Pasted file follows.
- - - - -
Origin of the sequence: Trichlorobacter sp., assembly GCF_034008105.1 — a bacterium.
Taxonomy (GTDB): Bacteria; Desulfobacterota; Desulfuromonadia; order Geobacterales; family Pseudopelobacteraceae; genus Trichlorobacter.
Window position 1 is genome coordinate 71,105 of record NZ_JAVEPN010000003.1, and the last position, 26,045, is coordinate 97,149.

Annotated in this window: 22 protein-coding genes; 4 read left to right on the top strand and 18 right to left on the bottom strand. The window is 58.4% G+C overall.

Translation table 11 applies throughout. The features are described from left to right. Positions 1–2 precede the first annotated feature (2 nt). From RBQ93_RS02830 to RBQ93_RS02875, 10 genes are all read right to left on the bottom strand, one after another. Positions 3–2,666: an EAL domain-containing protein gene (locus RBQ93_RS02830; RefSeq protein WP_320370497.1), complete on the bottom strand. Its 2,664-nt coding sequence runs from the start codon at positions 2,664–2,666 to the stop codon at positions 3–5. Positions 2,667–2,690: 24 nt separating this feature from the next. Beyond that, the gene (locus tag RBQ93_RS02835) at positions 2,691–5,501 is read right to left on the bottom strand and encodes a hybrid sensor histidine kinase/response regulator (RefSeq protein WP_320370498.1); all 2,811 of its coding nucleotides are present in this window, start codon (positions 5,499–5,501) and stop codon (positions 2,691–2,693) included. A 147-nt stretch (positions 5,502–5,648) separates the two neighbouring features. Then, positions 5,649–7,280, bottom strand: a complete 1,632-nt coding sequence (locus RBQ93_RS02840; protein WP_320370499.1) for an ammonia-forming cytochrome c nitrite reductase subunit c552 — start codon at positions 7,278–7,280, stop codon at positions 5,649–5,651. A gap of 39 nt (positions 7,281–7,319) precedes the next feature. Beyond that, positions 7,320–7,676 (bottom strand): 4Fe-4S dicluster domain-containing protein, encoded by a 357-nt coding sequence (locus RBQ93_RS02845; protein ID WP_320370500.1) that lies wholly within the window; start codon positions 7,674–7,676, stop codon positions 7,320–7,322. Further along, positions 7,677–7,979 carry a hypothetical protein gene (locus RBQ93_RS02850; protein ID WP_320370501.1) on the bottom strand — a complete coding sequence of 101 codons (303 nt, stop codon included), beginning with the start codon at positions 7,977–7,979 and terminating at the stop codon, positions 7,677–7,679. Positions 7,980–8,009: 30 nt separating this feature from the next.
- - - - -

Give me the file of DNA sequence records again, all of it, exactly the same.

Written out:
Origin of the sequence: Trichlorobacter sp., assembly GCF_034008105.1 — a bacterium.
Taxonomy (GTDB): Bacteria; Desulfobacterota; Desulfuromonadia; order Geobacterales; family Pseudopelobacteraceae; genus Trichlorobacter.
Window position 1 is genome coordinate 71,105 of record NZ_JAVEPN010000003.1, and the last position, 26,045, is coordinate 97,149.

Annotated in this window: 22 protein-coding genes; 4 read left to right on the top strand and 18 right to left on the bottom strand. The window is 58.4% G+C overall.

Translation table 11 applies throughout. The features are described from left to right. Positions 1–2 precede the first annotated feature (2 nt). From RBQ93_RS02830 to RBQ93_RS02875, 10 genes are all read right to left on the bottom strand, one after another. Positions 3–2,666: an EAL domain-containing protein gene (locus RBQ93_RS02830; RefSeq protein WP_320370497.1), complete on the bottom strand. Its 2,664-nt coding sequence runs from the start codon at positions 2,664–2,666 to the stop codon at positions 3–5. Positions 2,667–2,690: 24 nt separating this feature from the next. Beyond that, the gene (locus tag RBQ93_RS02835) at positions 2,691–5,501 is read right to left on the bottom strand and encodes a hybrid sensor histidine kinase/response regulator (RefSeq protein WP_320370498.1); all 2,811 of its coding nucleotides are present in this window, start codon (positions 5,499–5,501) and stop codon (positions 2,691–2,693) included. A 147-nt stretch (positions 5,502–5,648) separates the two neighbouring features. Then, positions 5,649–7,280, bottom strand: a complete 1,632-nt coding sequence (locus RBQ93_RS02840; protein WP_320370499.1) for an ammonia-forming cytochrome c nitrite reductase subunit c552 — start codon at positions 7,278–7,280, stop codon at positions 5,649–5,651. A gap of 39 nt (positions 7,281–7,319) precedes the next feature. Beyond that, positions 7,320–7,676 (bottom strand): 4Fe-4S dicluster domain-containing protein, encoded by a 357-nt coding sequence (locus RBQ93_RS02845; protein ID WP_320370500.1) that lies wholly within the window; start codon positions 7,674–7,676, stop codon positions 7,320–7,322. Further along, positions 7,677–7,979 carry a hypothetical protein gene (locus RBQ93_RS02850; protein ID WP_320370501.1) on the bottom strand — a complete coding sequence of 101 codons (303 nt, stop codon included), beginning with the start codon at positions 7,977–7,979 and terminating at the stop codon, positions 7,677–7,679. Positions 7,980–8,009: 30 nt separating this feature from the next.